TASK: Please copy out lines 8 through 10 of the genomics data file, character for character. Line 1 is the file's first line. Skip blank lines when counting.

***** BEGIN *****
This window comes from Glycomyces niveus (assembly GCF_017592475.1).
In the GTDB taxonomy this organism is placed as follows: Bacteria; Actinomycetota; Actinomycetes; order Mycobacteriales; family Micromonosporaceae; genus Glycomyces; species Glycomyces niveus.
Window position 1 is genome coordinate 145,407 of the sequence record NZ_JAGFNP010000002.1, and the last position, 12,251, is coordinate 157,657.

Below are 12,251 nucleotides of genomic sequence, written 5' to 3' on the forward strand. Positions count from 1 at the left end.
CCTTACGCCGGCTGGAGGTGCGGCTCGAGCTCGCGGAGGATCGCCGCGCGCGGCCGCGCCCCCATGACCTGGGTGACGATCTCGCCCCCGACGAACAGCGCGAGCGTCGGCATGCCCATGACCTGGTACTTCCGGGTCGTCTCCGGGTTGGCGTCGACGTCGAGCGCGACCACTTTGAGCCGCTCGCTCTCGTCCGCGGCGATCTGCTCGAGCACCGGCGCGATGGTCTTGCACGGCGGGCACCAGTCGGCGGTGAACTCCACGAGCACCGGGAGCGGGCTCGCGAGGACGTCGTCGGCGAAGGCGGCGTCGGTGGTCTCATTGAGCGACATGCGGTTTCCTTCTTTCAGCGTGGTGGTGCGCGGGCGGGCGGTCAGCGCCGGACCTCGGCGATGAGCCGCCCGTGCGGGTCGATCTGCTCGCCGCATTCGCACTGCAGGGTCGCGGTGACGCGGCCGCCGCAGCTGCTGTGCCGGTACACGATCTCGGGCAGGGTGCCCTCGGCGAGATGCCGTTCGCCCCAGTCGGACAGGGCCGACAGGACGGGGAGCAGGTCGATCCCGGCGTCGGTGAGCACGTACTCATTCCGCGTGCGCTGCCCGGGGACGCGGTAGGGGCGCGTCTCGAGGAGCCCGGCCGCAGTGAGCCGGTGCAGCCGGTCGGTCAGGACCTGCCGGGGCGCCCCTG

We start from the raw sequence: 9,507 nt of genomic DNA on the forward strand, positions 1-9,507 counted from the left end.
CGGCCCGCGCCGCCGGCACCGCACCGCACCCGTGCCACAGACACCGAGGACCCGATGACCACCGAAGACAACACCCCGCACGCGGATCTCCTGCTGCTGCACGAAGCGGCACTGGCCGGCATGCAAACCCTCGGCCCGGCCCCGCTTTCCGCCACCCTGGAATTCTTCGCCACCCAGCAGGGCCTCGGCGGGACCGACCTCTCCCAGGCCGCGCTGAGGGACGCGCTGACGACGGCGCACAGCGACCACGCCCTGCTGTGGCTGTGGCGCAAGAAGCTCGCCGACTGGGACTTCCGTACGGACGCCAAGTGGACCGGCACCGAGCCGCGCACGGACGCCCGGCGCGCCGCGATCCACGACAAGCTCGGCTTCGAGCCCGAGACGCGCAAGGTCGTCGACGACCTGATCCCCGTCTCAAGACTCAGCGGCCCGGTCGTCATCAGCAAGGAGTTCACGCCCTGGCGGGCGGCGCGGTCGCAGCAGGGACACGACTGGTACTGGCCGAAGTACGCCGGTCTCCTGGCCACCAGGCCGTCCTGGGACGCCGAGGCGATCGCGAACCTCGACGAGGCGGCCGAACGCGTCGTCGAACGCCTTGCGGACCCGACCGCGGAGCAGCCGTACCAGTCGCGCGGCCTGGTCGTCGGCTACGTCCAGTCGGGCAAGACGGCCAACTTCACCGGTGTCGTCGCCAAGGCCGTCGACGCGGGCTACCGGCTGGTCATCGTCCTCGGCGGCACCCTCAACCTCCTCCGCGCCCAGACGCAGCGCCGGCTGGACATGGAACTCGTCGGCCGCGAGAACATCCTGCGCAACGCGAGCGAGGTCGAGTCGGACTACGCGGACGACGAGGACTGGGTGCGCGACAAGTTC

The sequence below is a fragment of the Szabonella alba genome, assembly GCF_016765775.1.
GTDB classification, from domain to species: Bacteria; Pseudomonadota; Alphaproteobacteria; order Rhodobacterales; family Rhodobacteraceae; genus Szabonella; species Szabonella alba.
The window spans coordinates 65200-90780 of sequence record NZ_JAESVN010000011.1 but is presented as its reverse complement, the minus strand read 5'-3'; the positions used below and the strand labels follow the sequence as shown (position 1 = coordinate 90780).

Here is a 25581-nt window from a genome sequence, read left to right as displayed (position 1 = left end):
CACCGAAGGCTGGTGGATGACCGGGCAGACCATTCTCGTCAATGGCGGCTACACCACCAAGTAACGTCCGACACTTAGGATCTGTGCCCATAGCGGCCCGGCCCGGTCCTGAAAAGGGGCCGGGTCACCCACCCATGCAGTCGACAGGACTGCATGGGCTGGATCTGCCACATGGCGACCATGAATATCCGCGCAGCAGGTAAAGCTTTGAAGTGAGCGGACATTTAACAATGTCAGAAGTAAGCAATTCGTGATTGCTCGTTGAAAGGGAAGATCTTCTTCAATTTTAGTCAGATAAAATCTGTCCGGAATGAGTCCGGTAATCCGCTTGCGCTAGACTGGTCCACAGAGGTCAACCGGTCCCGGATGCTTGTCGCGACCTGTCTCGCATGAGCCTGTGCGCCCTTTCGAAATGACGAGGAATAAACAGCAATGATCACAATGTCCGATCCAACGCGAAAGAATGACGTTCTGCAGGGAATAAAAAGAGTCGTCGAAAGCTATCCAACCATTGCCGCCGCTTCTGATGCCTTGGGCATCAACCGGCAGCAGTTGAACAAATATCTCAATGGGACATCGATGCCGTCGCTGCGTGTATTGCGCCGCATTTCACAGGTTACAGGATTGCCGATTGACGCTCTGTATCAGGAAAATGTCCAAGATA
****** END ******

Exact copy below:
The sequence below is a fragment of the Szabonella alba genome, assembly GCF_016765775.1.
GTDB classification, from domain to species: Bacteria; Pseudomonadota; Alphaproteobacteria; order Rhodobacterales; family Rhodobacteraceae; genus Szabonella; species Szabonella alba.
The window spans coordinates 65200-90780 of sequence record NZ_JAESVN010000011.1 but is presented as its reverse complement, the minus strand read 5'-3'; the positions used below and the strand labels follow the sequence as shown (position 1 = coordinate 90780).